We can't find any fuel for our stove in Kona, so our first enterprise is to visit the ranger station, get our permit, and see if/where we can get fuel. Of course it is raining. It is raining, and it is the front of a large storm that will last through the days we are here. We ask for a permit to hike from the Mauna Loa Strip Road trailhead to the summit of Mauna Loa (13,501ft, 4115m) and reserve bed space in the Pu'u 'Ula'ula (Red Hill) cabin and Mauna Loa summit cabin along the way. The rangers look at us with bewildered eyes.
They call their boss over. “Nobody is up there.” They all stare at us. Then, fairly, start questioning us, trying to assess our experience. “Have you ever climbed a mountain before?”
“Yes, many.”
“Which ones?
I have trouble arriving at an answer for this. Should I start listing? I don’t know how to begin. Rod jumps in just naming mountain ranges where we have climbed, “The Sierra, the Cascades, the Andes, the Alps, the Caucus…”,
I start to feel weird, “… and others.”
The boss ranger says, “Well, no real mountaineer would go up there in a storm. I mean, it’s snowing up there!”
Maybe there something here we don’t know about? I thought Mauna Loa it is a fairly simple low angle walk on a marked trail over lava to the summit; no steeps, no glaciers, nothing treacherous. So we start asking the questions…
“Why, is there avalanche danger?” No.
“Chance of ice falls?” No.
“Danger of falling a distance on slick ice?”
“No, but the wind is so strong, it might blow you into the crater!”.
Whatever, just give us the permits, if it looks to treacherous, we’ll just turn around and come back. Really, the one thing to be concerned about, which the rangers didn’t emphasize, is visibility. If the snow storm reduces visibility enough, seeing the trail might be difficult, and since it is a broad lava field, it will be easy to get lost.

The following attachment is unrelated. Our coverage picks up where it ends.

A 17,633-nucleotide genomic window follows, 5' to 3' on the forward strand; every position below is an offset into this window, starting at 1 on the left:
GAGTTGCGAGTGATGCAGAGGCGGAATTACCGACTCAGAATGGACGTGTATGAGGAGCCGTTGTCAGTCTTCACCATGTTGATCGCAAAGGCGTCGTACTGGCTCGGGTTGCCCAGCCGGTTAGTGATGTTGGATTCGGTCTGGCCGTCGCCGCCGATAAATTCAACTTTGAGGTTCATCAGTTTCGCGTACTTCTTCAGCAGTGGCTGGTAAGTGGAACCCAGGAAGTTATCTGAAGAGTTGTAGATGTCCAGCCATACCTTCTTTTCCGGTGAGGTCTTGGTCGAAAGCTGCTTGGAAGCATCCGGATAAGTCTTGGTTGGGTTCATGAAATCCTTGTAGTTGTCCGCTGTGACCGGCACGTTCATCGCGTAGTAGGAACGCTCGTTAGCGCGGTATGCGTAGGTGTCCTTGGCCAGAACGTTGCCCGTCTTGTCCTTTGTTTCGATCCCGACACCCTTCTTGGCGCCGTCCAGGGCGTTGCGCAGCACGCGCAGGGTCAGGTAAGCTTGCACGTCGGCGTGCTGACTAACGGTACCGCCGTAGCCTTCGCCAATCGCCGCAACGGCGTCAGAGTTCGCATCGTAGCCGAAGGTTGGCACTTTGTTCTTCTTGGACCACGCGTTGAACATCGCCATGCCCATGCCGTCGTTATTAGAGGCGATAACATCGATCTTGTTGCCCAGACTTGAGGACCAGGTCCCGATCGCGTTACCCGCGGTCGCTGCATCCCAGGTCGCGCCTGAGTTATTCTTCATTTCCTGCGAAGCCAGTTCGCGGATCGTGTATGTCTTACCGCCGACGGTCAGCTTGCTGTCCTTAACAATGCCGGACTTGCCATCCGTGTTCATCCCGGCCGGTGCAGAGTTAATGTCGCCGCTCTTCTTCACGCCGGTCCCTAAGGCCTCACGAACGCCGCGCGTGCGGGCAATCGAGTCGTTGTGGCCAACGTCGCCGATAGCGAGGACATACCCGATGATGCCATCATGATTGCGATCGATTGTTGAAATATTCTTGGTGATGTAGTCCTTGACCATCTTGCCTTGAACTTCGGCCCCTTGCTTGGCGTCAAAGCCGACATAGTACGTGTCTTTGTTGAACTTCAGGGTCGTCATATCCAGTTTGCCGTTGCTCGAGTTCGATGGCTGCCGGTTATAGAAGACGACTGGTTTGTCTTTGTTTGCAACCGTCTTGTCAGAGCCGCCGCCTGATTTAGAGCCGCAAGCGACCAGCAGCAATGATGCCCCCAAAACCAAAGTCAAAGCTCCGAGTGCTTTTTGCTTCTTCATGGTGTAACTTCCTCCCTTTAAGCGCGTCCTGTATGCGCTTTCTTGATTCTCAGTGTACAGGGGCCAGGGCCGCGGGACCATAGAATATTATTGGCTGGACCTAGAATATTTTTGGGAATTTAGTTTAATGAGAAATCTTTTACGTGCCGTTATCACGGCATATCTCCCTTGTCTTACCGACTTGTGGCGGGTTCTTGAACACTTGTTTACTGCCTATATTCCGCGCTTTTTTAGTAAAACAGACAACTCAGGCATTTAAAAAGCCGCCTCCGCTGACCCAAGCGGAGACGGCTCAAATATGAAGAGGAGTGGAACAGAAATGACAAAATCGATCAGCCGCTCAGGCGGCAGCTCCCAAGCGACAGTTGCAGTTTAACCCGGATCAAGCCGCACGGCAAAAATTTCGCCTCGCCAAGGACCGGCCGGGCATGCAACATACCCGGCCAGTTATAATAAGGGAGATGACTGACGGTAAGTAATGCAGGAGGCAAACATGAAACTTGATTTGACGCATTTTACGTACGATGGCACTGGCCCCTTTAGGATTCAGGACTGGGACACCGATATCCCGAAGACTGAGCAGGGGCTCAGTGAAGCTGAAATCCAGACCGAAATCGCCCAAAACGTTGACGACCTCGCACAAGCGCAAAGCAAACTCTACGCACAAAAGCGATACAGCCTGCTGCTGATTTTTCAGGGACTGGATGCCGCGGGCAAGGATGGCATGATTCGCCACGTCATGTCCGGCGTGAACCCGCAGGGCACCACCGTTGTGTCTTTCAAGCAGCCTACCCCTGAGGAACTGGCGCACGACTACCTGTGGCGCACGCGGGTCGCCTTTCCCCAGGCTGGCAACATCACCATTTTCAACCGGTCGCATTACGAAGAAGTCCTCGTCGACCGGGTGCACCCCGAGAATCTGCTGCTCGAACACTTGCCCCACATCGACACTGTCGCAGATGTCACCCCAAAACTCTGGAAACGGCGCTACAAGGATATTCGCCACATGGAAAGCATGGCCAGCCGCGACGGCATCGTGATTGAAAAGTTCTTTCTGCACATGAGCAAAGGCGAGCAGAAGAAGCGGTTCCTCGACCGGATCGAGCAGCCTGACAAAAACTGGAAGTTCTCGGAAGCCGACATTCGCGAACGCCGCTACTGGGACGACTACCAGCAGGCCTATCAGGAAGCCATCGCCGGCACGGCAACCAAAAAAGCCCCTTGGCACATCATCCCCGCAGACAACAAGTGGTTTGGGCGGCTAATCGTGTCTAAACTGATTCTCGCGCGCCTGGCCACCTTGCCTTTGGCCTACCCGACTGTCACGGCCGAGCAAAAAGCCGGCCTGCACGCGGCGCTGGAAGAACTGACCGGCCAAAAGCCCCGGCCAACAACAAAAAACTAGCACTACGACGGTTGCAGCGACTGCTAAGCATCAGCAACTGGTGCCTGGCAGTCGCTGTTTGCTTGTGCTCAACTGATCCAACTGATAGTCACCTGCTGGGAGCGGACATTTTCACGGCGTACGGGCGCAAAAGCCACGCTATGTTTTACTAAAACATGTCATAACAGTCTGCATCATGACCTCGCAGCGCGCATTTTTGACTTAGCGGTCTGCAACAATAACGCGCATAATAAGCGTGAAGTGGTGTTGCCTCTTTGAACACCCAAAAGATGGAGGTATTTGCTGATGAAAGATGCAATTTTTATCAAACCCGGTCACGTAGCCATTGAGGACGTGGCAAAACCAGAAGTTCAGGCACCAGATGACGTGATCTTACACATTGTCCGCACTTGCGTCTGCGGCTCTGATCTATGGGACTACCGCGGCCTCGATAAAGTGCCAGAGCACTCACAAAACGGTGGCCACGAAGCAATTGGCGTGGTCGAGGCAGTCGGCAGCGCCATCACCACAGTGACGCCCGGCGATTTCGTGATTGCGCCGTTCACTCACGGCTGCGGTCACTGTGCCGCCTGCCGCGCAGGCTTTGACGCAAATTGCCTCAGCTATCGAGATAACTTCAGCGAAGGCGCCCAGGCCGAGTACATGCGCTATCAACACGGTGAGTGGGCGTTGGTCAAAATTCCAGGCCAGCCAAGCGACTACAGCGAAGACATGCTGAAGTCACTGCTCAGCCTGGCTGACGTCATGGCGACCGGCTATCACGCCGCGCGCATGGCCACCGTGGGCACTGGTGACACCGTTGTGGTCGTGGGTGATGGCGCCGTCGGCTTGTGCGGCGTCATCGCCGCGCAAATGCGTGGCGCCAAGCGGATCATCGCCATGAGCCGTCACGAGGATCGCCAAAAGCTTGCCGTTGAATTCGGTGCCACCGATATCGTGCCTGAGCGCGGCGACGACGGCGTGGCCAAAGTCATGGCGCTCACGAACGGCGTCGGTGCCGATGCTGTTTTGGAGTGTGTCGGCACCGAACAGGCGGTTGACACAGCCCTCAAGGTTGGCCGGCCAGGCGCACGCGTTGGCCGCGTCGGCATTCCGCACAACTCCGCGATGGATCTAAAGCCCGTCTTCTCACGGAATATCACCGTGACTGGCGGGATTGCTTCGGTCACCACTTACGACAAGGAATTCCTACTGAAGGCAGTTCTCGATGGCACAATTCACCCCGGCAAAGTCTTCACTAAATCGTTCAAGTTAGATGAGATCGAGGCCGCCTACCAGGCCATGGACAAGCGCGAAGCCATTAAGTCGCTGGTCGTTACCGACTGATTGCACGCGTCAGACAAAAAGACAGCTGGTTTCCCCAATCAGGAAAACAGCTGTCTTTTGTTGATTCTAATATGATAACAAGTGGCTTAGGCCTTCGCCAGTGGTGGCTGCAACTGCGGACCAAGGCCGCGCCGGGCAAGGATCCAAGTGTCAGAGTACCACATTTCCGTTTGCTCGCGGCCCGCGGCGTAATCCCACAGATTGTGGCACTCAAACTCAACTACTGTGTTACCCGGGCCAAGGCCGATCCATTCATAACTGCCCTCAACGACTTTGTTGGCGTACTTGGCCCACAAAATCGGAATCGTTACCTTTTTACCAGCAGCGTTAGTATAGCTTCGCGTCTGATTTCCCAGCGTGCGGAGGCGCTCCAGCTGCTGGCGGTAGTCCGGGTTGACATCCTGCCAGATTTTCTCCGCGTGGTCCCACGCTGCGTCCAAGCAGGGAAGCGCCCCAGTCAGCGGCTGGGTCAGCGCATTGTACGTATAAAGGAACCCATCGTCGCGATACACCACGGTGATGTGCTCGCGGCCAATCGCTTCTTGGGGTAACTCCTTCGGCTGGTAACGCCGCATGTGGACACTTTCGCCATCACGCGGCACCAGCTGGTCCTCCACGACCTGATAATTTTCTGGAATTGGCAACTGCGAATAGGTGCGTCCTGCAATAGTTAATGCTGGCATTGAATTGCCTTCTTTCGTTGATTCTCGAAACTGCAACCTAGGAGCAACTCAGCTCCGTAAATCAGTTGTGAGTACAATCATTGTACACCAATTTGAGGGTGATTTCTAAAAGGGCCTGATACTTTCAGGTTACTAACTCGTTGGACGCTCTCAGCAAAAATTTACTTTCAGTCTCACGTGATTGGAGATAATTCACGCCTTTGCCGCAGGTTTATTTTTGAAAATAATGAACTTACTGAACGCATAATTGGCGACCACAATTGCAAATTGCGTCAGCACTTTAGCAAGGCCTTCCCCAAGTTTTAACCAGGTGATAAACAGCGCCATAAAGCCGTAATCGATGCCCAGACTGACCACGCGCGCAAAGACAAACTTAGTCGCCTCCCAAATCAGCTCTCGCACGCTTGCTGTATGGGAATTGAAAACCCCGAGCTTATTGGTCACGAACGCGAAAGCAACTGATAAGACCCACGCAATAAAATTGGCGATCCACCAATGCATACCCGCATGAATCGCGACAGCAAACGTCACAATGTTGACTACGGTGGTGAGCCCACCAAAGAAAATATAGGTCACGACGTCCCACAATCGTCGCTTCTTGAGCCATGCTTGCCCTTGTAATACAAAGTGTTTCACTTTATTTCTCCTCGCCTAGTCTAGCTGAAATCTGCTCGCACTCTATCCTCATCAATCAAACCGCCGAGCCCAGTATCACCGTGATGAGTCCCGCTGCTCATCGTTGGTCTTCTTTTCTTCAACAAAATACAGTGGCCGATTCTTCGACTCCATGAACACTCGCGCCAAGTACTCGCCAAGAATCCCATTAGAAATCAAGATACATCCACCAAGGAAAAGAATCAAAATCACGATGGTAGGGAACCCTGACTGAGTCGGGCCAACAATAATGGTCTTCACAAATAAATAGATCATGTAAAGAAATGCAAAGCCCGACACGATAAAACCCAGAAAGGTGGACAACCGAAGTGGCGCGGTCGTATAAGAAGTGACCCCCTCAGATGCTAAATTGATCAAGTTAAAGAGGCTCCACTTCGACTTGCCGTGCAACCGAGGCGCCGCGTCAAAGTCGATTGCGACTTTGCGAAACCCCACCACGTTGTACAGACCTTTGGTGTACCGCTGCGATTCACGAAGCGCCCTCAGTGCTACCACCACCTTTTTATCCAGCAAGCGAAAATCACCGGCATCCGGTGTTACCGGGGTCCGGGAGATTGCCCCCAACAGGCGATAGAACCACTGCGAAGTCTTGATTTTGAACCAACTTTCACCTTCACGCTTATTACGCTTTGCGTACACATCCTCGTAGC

The ranger station doesn’t have any fuel we can use with our stove, so we head to the Ace Hardware store in the small town of Volcano. They don’t have any either. Rod figures out a way to rig a way our stove can work on the type of fuel bottles available. So maybe we’ll be OK. We probably have enough food that does not require cooking to make it through the climb anyway. It is cold and rainy, harsh reality after so many weeks in Thailand. Isn’t supposed to be warm in Hawaii?

We find a great B&B in Volcano. It is a big yellow old style Hawaiian ranch house, with some surrounding buildings. We get a room, (a room with showers and clean sheets (yippee!)) and a cat that keeps sneaking in and demanding pets. We unpack and pack up for our early start tomorrow morning, then head into the restaurant for dinner.

Wow! It is Christmas season! We have not encountered any Christmas stuff yet, and frankly, forgot that it is so soon. In the restaurant there is a large decorated Christmas tree. As we are eating, Christmas carolers come in and sing. With the cold rain outside, the burning fire against the wall, the carolers and decorations, it really begins to sink in that we are warmly coming home.

The next morning, at 6:30, we load our backpacks into the car (we decide to take a rope with us in case the visibility gets really bad), and drive up to the trail head (6,662ft). We almost run over an endangered Nene (Hawaiian goose). With our rain gear on, we start up the trail, the wind blowing hard. We find that it is hard to identify the trail because it is all just one field of grey rock. In fact, it would be impossible to find it if the tall cairns were not in place.
In Hawaiian, Mauna Loa means “Long Mountain”, and boy is that ever true! This volcano is a “shield volcano”, or basaltic volcano. Unlike the Cascade volcanoes (andesitic volcanoes) shield volcanoes are rarely explosive and mostly just oose. Basalt is a type of lava that is very fluid when erupted. Therefore these volcanoes are not steep (you can’t pile up a fluid that easily runs downhill), and are shaped just like a shield laid on the ground. Rod says the he will never climb a shield volcano again. It is the longest, boringest, walk; it feels like we are walking almost on flat ground (and we have to get up to 13,501ft, so you do the math). Then to add to it, we are walking on rugged lava rock the whole way, getting rained and sleeted on, and often find earth cracks, or break through thin crusts, or have to climb over lava tubes. It is slow going, to say the least.